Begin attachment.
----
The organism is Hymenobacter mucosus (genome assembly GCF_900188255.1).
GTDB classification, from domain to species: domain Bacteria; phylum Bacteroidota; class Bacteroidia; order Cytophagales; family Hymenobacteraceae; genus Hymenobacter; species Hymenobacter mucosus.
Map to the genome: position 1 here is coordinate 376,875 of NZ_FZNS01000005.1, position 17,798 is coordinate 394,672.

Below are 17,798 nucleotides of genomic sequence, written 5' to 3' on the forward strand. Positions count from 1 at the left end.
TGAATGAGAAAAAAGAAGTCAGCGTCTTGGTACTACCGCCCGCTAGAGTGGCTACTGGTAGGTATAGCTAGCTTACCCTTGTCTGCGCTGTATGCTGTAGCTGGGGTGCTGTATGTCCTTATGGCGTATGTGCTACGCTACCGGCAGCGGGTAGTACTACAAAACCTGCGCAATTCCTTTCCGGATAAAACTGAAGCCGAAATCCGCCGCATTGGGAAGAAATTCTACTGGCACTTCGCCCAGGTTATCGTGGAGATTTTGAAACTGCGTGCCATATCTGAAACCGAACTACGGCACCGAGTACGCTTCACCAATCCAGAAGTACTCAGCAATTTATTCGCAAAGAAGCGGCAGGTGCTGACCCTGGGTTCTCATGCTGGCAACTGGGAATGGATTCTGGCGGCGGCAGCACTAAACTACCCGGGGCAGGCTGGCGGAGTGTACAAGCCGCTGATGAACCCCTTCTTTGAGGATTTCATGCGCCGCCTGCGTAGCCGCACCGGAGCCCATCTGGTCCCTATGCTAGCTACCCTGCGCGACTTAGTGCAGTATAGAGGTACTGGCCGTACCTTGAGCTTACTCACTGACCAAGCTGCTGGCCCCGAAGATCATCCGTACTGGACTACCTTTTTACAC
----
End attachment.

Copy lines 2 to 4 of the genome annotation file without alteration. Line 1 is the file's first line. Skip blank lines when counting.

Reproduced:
GTDB classification, from domain to species: domain Bacteria; phylum Bacteroidota; class Bacteroidia; order Cytophagales; family Hymenobacteraceae; genus Hymenobacter; species Hymenobacter mucosus.
Map to the genome: position 1 here is coordinate 376,875 of NZ_FZNS01000005.1, position 17,798 is coordinate 394,672.

Below are 17,798 nucleotides of genomic sequence, written 5' to 3' on the forward strand. Positions count from 1 at the left end.